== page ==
Halloween Delayed

Halloween, both a strange and wonderful tradition, conjures up mostly fond memories for me. Strange because the night before—Cabbage Night to us in New Jersey. Mischief Night to others—we smashed pumpkins, toilet-papered trees, shave-creamed front doors and egged everything in sight. And yet wonderful because the next evening we returned to those same houses—in disguise—said, “Trick or treat,” and collected a sweet reward. Since we did no serious damage, we felt no guilt. 

          As soon as the sun hit the horizon, we hit the streets. Armed with flashlights and pillowcases—no paper shopping bags could handle the loot we hoped to haul in—my brothers and I raced in opposite directions, gathering up goodies. We continued non-stop until the last house on the last street went dark. If anyone handed out a favorite treat, we’d make a quick costume change and return for a second helping. If our costume was a hit, people invited us in to get a better look. But who had time for chit chat? We had work to do. 

          At the end of the night, we dumped our loot on the living room floor to see who got the most. Michael, the oldest, covered more ground and usually won. But for diabetes, there were no losers. After the victory celebration ended, the trading began. Twizzlers® and Hershey® bars with almonds were my favorites. A close second was Red Hots® or Peanut M&M’s®. PayDay®, Snickers®, BabyRuth®, Goobers®, Necco Wafers®, Smarties®, Sno-Caps®, and SweeTarts® were always good bargaining chips. The worst; raisins. Raisins on Halloween? What’s wrong with people? They ranked down there at the bottom, along with candy corn and pennies. Nasty Mr. Tiegent—who put up a fence, blocking a public sidewalk so no one ventured near his house—always gave five pennies instead of a treat on the one day of the year he allowed us to grace his domain. We did so more out of curiosity to see what evil looked like up-close. And we got our five cents worth every Halloween.

          One year, a couple of lowlifes robbed Michael of his entire bounty, leaving him unharmed but devastated. We all pitched in candy to make up for his losses, though I can’t guarantee any of my favorites made it into the charity bucket.

          Mom loved Halloween. And why not? It gave her another excuse to shop. But she also enjoyed greeting all the neighborhood ghosts, pirates, princesses, fairies, and superheroes. Instead of candy, she handed out sugar-free fare; potato chips, Cheetos®, Fritos®, and pretzels. And never the dreaded raisins.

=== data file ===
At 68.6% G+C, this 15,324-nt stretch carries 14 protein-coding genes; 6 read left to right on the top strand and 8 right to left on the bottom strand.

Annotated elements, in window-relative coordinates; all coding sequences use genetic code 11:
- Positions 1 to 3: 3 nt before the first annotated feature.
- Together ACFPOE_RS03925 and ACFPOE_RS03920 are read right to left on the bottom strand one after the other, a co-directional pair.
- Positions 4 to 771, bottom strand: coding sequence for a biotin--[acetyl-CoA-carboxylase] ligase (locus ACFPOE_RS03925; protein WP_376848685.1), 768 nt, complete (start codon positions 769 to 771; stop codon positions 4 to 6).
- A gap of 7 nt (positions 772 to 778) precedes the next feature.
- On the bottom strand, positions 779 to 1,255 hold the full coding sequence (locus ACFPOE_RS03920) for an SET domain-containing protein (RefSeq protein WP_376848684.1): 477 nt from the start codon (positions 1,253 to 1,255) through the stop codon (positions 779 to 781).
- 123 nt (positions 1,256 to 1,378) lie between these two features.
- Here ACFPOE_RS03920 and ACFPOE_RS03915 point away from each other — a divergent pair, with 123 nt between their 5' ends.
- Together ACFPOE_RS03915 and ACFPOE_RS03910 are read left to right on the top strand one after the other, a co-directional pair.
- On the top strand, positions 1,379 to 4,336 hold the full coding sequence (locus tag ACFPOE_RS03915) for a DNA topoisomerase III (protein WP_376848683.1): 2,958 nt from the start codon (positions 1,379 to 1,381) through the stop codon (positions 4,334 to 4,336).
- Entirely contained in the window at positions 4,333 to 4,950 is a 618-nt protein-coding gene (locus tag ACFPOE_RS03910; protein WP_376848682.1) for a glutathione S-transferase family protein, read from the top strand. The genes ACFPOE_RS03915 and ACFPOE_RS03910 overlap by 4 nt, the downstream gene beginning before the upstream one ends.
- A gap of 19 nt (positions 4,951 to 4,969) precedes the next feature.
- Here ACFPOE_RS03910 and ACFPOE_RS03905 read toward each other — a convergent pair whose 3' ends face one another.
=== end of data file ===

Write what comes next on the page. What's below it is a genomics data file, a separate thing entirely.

My favorite costumes were Zorro and Frankenstein. But the cool on the outside, hot on the inside green rubber mask required too many breaks to mop the buckets of sweat blurring my sweets-seeking vision. So, Zorro became my go-to. But they came years after recovering from the psychological trauma inflicted on me by Mom. She dressed me up as “Madeline” two years running. That getup must have been on sale, and Mom had no intention of letting it go to waste. And like Cinderella and the glass slipper—lucky me—I was the only one that adorable outfit fit. And for those two Halloweens I did my best to disappear under that yellow hat, curly red wig, and scores of freckles. The giant yellow balloon almost made that costume worth it. Almost. But I always wondered if Mom really wanted a third girl instead of a third boy.

          In High School, Halloween parties replaced trick-or-treating for most of us. Before heading out, I’d relieve Mom at the door of 247, sometimes in costume. I greeted one kid with, “My costume’s better than yours.” And as he watched in horror, I dipped into his plastic pumpkin for my own treat. His mother, a few steps away, couldn’t help but laugh. But before he totally lost it, I returned his candy, added a bag of chips, and sent him on his way. Late one night, a classmate, way too old for trick-or-treating, rang our bell dressed as Superman. My “Really?” sent his sad superhero-ass away, embarrassed, and empty-handed. Sorry, fake Superman, treats are for kids.

          It had been many years since the Porros celebrated Halloween at 247 Emmett Place. Many of the new neighbors didn’t know Mom or how much fun she was. I thought it was time for an introduction. So, I went shopping. I know, I know, it’s in my blood. Get over it. I searched far and wide for costumes for both of us and settled on the ever-popular Kermit the Frog & Miss Piggy. But in 2012, Hurricane Sandy wiped out Halloween on the East Coast. So, I mothballed the Muppets until the following year.

          On October 31, 2013, Kermit & Miss Piggy made their 247 Emmett Place debut and entertained the entire neighborhood for hours. The local kids loved it, and Mom had a ball. It turned out to be her last Halloween, but she went out with a bang and a Miss Piggy “Hi-yah” karate chop.  

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Published by A Cup of Tea on the Commode, a memoir

The parent/child role reversal might not have been unique to me, but how I dealt with it was. "A Cup of Tea on the Commode" chronicles my multi-tasking adventures, filling my mother’s last years with love, laughter, and joy. Though not always successful, I came pretty damn close.

2 thoughts on “Halloween Delayed

  1. Oh the wonderful memories you have of Halloween!!! I love reading your stories of your past! Thanks for sharing!!

  2. Hey, I never got to be Madeline. Often I was a bum, in between a jester (one of mom’s awesome hand made costumes) and a cat. And by the way, you’re never too old for trick or treating. If someone is going to make the effort to dress up…give ‘em some candy!! or chips.

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